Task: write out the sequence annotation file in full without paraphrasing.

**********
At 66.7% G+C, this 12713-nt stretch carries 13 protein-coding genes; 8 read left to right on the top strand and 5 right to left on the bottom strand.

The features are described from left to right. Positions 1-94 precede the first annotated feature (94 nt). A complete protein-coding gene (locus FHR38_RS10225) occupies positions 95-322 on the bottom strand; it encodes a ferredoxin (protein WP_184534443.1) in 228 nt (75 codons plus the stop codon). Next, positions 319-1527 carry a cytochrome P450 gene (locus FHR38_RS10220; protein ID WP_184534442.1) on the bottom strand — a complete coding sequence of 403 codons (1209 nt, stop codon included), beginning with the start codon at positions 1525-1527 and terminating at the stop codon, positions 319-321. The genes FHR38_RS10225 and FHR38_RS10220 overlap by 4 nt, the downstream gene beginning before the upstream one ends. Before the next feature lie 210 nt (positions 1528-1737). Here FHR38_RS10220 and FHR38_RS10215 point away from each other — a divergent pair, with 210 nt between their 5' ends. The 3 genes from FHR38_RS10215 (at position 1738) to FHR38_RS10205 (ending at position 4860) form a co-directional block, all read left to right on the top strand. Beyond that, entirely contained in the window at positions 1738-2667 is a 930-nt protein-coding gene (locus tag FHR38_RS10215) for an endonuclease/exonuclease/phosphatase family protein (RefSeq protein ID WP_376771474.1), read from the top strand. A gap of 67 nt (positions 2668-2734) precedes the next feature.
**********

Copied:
At 66.7% G+C, this 12713-nt stretch carries 13 protein-coding genes; 8 read left to right on the top strand and 5 right to left on the bottom strand.

The features are described from left to right. Positions 1-94 precede the first annotated feature (94 nt). A complete protein-coding gene (locus FHR38_RS10225) occupies positions 95-322 on the bottom strand; it encodes a ferredoxin (protein WP_184534443.1) in 228 nt (75 codons plus the stop codon). Next, positions 319-1527 carry a cytochrome P450 gene (locus FHR38_RS10220; protein ID WP_184534442.1) on the bottom strand — a complete coding sequence of 403 codons (1209 nt, stop codon included), beginning with the start codon at positions 1525-1527 and terminating at the stop codon, positions 319-321. The genes FHR38_RS10225 and FHR38_RS10220 overlap by 4 nt, the downstream gene beginning before the upstream one ends. Before the next feature lie 210 nt (positions 1528-1737). Here FHR38_RS10220 and FHR38_RS10215 point away from each other — a divergent pair, with 210 nt between their 5' ends. The 3 genes from FHR38_RS10215 (at position 1738) to FHR38_RS10205 (ending at position 4860) form a co-directional block, all read left to right on the top strand. Beyond that, entirely contained in the window at positions 1738-2667 is a 930-nt protein-coding gene (locus tag FHR38_RS10215) for an endonuclease/exonuclease/phosphatase family protein (RefSeq protein ID WP_376771474.1), read from the top strand. A gap of 67 nt (positions 2668-2734) precedes the next feature.